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Old 09-05-2019, 02:25 PM   #1
FanIn80
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I'm almost 25 years into a career on the network side of IT. I've done the whole spectrum. Junior, Intermediate, Senior, Management. Support, Deployment, Design... Literally almost 25 years of hands-on, practical experience at all levels of SMB IT.

Last December, I decided to switch gears and now I'm four months into my first job as a software developer, and if there is one thing that routinely makes me feel like I've never even seen a computer before, it's Git.

I can use Git on my own just fine. I "git" it, if you will. Using Git as part of a team though is a completely different animal. At least, it feels like that to me anyway.

Perfect example... they tell me today that Git has been cleaned up and merged and that now all branches are up to date and broken off properly, etc. I'm like ok... so I do a fresh pull off origin/develop, make a change to something and push back to origin/develop, and now when I go online to see my commit in Bitbucket, I see all the other branches merging into a single point, but now there's my commit extending the develop branch from the last time someone updated it a week ago, but it's standing on its own looking like it contains none of the code that was supposedly merged back into it...

Look at this (develop branch is green). When I looked before I pulled from develop, it was just the one single point where everything was merged (the commit before the latest one). After I pushed, it looks like my codebase doesn't have any of the changes that were done on the other branches from between the last develop commit and my recent develop commit.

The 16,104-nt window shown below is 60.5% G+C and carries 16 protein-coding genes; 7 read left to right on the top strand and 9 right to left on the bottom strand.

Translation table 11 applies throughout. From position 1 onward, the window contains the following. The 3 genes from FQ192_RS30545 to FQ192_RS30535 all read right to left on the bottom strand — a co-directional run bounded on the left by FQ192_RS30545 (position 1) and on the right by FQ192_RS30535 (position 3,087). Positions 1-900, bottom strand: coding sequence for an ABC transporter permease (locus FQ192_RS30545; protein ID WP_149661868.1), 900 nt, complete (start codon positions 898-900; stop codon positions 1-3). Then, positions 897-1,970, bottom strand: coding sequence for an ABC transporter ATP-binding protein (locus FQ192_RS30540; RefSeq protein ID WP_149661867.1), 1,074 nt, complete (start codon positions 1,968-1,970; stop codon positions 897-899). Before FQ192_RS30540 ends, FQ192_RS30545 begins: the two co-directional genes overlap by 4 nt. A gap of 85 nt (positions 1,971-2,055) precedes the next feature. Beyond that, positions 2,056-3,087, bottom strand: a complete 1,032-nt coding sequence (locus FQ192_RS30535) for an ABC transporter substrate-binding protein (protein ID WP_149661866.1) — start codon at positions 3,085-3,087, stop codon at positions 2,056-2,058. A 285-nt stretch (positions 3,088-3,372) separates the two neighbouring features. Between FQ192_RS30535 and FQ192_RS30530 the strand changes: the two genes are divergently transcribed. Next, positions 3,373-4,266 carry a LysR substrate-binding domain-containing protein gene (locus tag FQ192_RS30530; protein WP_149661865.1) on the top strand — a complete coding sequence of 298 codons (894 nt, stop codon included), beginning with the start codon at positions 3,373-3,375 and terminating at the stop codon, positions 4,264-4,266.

Spoiler!


What am I not understanding? I'm asking people, how come it looks like none of our recent work is part of the develop branch? Like I know we did a bunch of emergency work on the release branch, but that's over and now where back to working on develop again, so how come it looks like nothing from release or master is part of develop? Do we merge master into develop now to get develop up to date?... and they're like, dude you don't merge master into anything... you merge stuff into master...

Git is literally my arch-rival at this point.

Last edited by FanIn80; 09-05-2019 at 02:27 PM.
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Old 09-05-2019, 03:51 PM   #2
FlamesPuck12
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Based on the tree that you posted, it looks like there are 2 commits that are different on the develop branch (compared to the orange branch). You said you created the latest commit on green but someone else created the first green commit? Is that first green commit a new feature commit or is that the clean up commit (perhaps squashed commit of the tree on the left)?

Unless that green commit is equivalent to the orange and blue tree on the left, it looks like your develop branch does not contain everything on orange/blue tree.

You could potentially merge those into the develop branch but I would prefer to rebase the 2 green commits on top of the orange and reset the develop branch to that.
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Old 09-05-2019, 04:14 PM   #3
FanIn80
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Quote:
Originally Posted by FlamesPuck12 View Post
Based on the tree that you posted, it looks like there are 2 commits that are different on the develop branch (compared to the orange branch). You said you created the latest commit on green but someone else created the first green commit? Is that first green commit a new feature commit or is that the clean up commit (perhaps squashed commit of the tree on the left)?

Unless that green commit is equivalent to the orange and blue tree on the left, it looks like your develop branch does not contain everything on orange/blue tree.